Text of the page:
Your cart is empty.

Lord, Giver of Life

Toward a Pneumatological Complement to George Lindbeck’s Theory of Doctrine

By Jane Barter Moulaison
Subjects Religion
Series Editions SR Hide Details
Hardcover : 9780889205017, 180 pages, December 2006
Ebook (PDF) : 9781554580699, 180 pages, December 2006

Table of contents

Table of Contents for Lord and Giver of Life: Toward a Pneumatological Complement to George Lindbeck’s Theory of Doctrine by Jane Barter Moulaison
I The Spirit Who Saves: Pneumatological Efficacy as the Fourth Regulative Principle
Three Regulative Principles—and a Fourth
Development of an Argument
Methods and Sources
II The Spirit of Language: Pneumatology and Theological Discourse
The Picture of Theological Language That Holds Us Captive
Overcoming Modern Epistemologies: A Theological Rationale
How Are Doctrines Justified?
III The Spirit of Truth: Pneumatology and the Apologetical Task
Assessing Religious Truth
Assessing Lindbeck’s Account of the Holy Spirit
McGrath’s Critique of Lindbeck
Ad Hoc Apologetics
A Soteriological Epistemology
IV The Spirit’s Address: Toward a Pneumatological Intratextual Theology
Intratextual Theology and the Gospel’s “Untranslatability”
Apophaticism and Pneumatology
V Life in the Spirit: The Church’s Practices and Mission
George Lindbeck’s People-of-God Ecclesiology
A Pneumatological Corrective? Reinhard Hütter’s Proposal
The Holy Spirit and the Church’s Mission: A Patristic Alternative
VI Staying with Us: The Spirit Between Culture and Kingdom, Language and Word
Aspects of a Conversation
More Than Two Men and a Bird: A Pneumatological Complement to the Cultural-Linguistic Model


George Lindbeck once characterized postliberalism, which received its initial structure from his book The Nature of Doctrine, as an attempt to recover pre-modern scriptural interpretation in contemporary form. In Lord, Giver of Life: Toward a Pneumatological Complement to George Lindbeck’s Theory of Doctrine, Jane Barter Moulaison explores the success of that effort through a close examination of Lindbeck’s own theological contributions. Taking seriously the ecumenical promises of Lindbeck’s writing (he was instrumental in advancing Lutheran and Roman Catholic dialogue throughout the 1960s, ’70s, and ’80s), this book brings Lindbeck’s famous cultural-linguistic model of religion into dialogue with Christianity’s theological forbearers: specifically, the Eastern progenitors of orthodox confession.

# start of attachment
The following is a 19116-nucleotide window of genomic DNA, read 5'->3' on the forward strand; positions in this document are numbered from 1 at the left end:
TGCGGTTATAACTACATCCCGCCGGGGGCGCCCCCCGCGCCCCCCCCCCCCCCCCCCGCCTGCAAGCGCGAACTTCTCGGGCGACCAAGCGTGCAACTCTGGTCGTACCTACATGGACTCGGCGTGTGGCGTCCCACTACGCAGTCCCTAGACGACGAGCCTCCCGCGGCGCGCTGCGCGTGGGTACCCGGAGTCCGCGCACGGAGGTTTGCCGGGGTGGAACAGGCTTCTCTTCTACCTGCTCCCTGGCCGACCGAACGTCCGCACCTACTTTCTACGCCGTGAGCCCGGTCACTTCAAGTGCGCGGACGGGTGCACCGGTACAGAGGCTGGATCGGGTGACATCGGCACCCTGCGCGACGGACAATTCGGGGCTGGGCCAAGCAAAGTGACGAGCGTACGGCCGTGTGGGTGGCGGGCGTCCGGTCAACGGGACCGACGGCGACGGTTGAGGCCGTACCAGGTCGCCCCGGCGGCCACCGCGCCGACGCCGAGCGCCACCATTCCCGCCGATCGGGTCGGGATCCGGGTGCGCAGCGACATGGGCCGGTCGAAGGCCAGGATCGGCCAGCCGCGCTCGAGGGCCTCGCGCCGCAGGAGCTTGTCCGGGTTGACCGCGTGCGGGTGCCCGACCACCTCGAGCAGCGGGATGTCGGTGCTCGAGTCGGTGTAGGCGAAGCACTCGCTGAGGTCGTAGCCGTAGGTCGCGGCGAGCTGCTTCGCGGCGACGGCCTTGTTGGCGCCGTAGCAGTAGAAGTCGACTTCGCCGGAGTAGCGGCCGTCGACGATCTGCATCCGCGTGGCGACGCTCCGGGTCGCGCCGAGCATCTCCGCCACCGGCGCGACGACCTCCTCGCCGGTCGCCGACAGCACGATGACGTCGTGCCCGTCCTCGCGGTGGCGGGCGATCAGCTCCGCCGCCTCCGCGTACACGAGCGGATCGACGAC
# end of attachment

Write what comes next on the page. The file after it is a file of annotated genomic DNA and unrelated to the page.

This constellation of theological voices—Lindbeck, his supporters and detractors, along with patristic theologians—is meant not only to test the viability of a religious model but, more importantly, to advance Lindbeck’s project in ways that have not yet been pursued. Among the critical questions engaged are: to what degree can the excesses of modern theology be overcome by a return to premodern sources? What are the implications of a constructive pneumatology to the cultural-linguistic model? Does this complement address the critiques of postliberalism, particularly those that consider the role of human agency, rationality, and autonomy?
While Lindbeck recovers significant and forgotten elements of pre-modern biblical interpretation, the very formalism of his project sometimes obscures the theological underpinnings of premodern insights and practices. Through specific attention to Eastern Trinitarian theologies of the fourth century, this book exposes a rather persistent oversight within Lindbeck’s recovery: namely, that alongside the regulative function of canon and doctrine, early biblical interpretation recognizes the role of the Holy Spirit in the appropriation of scripture, in the mission of the church, and in the defence of the gospel within the context of an unbelieving world. This book attends to these insights from the early churchs doctrine of the Holy Spirit in appreciative service to the cultural-linguistic model of religion.


Professor Jane Barter Moulaison of the University of Winnipeg has written a very fine book on the theological significance of George Lindbeck's contribution to contemporary ecumenical and theological discourse.... Professor Moulaison is to be applauded for her careful exposition, analysis and proposed modifications to Lindbeck's cultural-linguistic model. What makes her constructive work so interesting is its thoroughly theological character. Through sophisticated exegesis of the Eastern trinitarian fathers she reminds contemporary theology of the work peculiar to the person of the Spirit in the divine economy as the One.... This text will be of great interest and value not only to those who are concerned to articulate a doctrine of the church that remains grounded in Christ the Centre and the Spirit whom he sends, but also for those who are concerned with ecumenical dialogue and the formulation of a view of doctrine that will fund a truly ecumenical dogmatics.

- Christopher R.J. Holmes, Providence Theological Seminary, Studies in Religion, 37/1, 2008, 2008 June